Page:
Heidegger’s Primordial Temporality and Other Notions of Time

Michael Roubach*

*Corresponding author for this work

Research output: Chapter in Book/Report/Conference proceedingChapterpeer-review

1 Scopus citations


This paper examines the possible contribution of Heidegger’s notion of “primordial temporality” to elucidation of the general concept of time. It begins by surveying some possible motivations for adopting this sort of notion, with special emphasis on motivations arising from awareness of the problem of consciousness of time. It then addresses Heidegger’s claim that primordial temporality is the basic concept of time, and that other concepts of time, and specifically, what Heidegger calls the “ordinary” (vulgäre) notion of time, presuppose it. Some scholars contend that Heidegger does not present an adequate justification for this claim. Invoking affinities between Heidegger’s position and Brouwer’s intuitionism, the second half of the paper puts forward an argument for Heidegger’s claim that the ordinary notion of time presupposes primordial temporality.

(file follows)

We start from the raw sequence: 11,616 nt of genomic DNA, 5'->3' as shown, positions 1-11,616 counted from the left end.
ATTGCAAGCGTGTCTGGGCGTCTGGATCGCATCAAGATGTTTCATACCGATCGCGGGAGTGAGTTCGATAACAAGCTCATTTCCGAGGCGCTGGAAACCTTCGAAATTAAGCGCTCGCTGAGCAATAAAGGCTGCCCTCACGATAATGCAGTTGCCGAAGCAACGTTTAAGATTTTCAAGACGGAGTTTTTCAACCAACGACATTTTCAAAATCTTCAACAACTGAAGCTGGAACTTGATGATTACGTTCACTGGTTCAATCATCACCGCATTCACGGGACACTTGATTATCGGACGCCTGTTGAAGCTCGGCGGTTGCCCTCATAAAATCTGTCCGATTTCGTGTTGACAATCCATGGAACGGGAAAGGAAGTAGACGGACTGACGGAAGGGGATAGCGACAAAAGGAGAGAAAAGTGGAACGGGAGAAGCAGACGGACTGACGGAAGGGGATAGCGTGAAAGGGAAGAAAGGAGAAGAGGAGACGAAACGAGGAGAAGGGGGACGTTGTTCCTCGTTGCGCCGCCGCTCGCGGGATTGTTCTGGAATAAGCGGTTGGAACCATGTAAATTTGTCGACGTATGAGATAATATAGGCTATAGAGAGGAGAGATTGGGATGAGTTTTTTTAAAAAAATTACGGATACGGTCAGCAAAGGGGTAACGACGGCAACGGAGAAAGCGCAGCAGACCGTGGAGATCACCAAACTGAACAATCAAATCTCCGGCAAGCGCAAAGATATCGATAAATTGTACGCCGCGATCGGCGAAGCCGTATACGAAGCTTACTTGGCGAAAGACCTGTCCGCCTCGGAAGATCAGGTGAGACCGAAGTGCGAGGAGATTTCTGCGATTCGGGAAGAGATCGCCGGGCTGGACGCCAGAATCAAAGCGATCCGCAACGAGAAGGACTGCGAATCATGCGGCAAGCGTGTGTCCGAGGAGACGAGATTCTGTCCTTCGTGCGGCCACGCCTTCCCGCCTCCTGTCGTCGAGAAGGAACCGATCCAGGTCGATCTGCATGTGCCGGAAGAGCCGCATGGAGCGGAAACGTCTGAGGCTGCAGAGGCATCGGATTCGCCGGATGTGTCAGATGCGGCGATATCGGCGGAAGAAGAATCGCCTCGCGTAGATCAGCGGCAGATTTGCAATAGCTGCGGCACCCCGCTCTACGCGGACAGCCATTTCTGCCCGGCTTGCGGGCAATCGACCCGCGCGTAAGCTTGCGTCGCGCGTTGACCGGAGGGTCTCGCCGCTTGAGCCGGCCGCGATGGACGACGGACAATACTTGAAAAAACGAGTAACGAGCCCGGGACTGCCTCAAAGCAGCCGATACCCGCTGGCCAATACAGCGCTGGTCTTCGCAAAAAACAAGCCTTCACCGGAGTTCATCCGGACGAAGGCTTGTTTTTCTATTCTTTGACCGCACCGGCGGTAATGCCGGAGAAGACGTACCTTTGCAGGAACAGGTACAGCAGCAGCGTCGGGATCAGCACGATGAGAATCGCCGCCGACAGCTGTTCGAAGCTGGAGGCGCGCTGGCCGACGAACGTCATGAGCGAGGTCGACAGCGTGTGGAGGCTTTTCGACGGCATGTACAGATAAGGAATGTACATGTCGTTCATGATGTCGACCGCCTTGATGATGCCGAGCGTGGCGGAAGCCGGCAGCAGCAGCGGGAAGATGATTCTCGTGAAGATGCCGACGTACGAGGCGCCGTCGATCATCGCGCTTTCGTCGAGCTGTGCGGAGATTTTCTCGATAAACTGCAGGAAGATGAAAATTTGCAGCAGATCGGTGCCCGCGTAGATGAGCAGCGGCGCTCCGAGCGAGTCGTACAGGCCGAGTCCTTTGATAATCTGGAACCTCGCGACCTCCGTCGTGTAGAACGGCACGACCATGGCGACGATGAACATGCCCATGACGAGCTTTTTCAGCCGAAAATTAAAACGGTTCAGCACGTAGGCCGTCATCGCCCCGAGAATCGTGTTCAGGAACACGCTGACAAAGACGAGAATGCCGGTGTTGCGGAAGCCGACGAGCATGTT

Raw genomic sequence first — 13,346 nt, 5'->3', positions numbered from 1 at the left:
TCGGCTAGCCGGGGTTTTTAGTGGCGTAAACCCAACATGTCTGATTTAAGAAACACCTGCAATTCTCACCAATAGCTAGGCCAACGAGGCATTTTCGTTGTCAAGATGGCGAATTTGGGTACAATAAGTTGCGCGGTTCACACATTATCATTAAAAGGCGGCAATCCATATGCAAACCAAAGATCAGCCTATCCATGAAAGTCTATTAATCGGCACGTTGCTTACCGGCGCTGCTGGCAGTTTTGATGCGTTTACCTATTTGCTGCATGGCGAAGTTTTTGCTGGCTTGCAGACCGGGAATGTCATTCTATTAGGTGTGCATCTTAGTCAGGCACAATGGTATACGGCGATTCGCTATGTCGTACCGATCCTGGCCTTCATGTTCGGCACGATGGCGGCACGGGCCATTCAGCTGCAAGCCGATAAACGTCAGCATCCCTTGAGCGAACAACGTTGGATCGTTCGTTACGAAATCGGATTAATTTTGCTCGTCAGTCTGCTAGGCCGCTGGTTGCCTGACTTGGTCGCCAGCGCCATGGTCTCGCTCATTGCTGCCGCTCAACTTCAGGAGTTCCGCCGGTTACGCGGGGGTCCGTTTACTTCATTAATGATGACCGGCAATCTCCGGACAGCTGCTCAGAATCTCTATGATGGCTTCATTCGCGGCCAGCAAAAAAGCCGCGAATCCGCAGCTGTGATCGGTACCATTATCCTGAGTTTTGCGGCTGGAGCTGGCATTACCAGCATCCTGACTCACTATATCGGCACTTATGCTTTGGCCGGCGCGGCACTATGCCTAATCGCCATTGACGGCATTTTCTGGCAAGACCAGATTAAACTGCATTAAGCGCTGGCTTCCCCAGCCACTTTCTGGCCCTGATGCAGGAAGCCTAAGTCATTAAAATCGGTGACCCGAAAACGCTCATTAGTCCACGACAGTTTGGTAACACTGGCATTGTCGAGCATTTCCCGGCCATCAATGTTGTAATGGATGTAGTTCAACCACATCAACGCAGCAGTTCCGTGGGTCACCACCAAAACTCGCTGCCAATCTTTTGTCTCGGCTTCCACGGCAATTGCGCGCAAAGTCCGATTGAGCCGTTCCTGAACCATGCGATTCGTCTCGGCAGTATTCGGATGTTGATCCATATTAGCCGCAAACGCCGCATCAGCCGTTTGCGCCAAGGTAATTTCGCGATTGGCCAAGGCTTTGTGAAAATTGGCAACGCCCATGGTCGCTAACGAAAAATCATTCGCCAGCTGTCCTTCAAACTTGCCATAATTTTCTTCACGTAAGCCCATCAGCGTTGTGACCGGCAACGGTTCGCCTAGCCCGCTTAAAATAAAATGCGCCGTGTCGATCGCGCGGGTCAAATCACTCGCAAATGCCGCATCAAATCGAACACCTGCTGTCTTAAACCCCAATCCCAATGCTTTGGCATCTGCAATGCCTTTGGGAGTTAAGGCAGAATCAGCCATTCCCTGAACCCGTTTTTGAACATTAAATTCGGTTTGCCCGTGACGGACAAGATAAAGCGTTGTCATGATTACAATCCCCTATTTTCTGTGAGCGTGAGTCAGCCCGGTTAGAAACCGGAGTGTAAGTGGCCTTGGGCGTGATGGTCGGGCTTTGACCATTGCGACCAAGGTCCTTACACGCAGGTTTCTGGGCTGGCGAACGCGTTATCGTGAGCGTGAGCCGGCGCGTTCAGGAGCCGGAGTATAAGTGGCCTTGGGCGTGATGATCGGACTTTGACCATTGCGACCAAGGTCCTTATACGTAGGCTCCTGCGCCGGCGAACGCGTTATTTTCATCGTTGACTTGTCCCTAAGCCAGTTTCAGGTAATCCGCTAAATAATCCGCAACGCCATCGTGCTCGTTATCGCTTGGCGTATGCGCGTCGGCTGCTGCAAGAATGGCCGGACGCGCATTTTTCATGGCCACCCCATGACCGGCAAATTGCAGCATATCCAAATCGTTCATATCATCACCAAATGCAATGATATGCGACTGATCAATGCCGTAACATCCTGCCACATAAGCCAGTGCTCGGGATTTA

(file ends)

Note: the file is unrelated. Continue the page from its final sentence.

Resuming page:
Original languageAmerican English
Title of host publicationBoston Studies in the Philosophy and History of Science
PublisherSpringer Nature
Number of pages11
StatePublished - 2016

Publication series

NameBoston Studies in the Philosophy and History of Science
ISSN (Print)0068-0346
ISSN (Electronic)2214-7942

Bibliographical note

Publisher Copyright:
© 2016, Springer International Publishing Switzerland.


  • Brouwer
  • Continuum
  • Heidegger
  • Primordial temporality


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